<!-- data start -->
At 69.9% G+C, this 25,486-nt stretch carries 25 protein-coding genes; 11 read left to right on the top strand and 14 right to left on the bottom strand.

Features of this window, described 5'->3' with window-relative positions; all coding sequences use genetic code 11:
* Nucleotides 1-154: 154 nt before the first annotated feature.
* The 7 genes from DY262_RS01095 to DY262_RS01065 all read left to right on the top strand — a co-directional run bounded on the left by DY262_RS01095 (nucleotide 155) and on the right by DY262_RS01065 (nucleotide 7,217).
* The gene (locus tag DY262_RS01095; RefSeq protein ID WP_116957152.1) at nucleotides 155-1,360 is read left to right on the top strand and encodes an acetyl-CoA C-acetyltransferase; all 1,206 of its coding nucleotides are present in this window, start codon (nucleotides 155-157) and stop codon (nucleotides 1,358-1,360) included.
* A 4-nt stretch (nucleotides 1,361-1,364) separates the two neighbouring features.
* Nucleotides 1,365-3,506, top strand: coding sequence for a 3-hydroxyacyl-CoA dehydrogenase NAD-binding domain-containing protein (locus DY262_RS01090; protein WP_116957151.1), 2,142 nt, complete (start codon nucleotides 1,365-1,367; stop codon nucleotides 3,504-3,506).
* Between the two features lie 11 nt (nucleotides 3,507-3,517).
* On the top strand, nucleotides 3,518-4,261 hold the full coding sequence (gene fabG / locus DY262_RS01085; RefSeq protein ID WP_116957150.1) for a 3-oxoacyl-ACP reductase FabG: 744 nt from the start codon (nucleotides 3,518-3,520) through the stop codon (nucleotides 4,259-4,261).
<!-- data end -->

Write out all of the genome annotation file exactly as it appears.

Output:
At 69.9% G+C, this 25,486-nt stretch carries 25 protein-coding genes; 11 read left to right on the top strand and 14 right to left on the bottom strand.

Features of this window, described 5'->3' with window-relative positions; all coding sequences use genetic code 11:
* Nucleotides 1-154: 154 nt before the first annotated feature.
* The 7 genes from DY262_RS01095 to DY262_RS01065 all read left to right on the top strand — a co-directional run bounded on the left by DY262_RS01095 (nucleotide 155) and on the right by DY262_RS01065 (nucleotide 7,217).
* The gene (locus tag DY262_RS01095; RefSeq protein ID WP_116957152.1) at nucleotides 155-1,360 is read left to right on the top strand and encodes an acetyl-CoA C-acetyltransferase; all 1,206 of its coding nucleotides are present in this window, start codon (nucleotides 155-157) and stop codon (nucleotides 1,358-1,360) included.
* A 4-nt stretch (nucleotides 1,361-1,364) separates the two neighbouring features.
* Nucleotides 1,365-3,506, top strand: coding sequence for a 3-hydroxyacyl-CoA dehydrogenase NAD-binding domain-containing protein (locus DY262_RS01090; protein WP_116957151.1), 2,142 nt, complete (start codon nucleotides 1,365-1,367; stop codon nucleotides 3,504-3,506).
* Between the two features lie 11 nt (nucleotides 3,507-3,517).
* On the top strand, nucleotides 3,518-4,261 hold the full coding sequence (gene fabG / locus DY262_RS01085; RefSeq protein ID WP_116957150.1) for a 3-oxoacyl-ACP reductase FabG: 744 nt from the start codon (nucleotides 3,518-3,520) through the stop codon (nucleotides 4,259-4,261).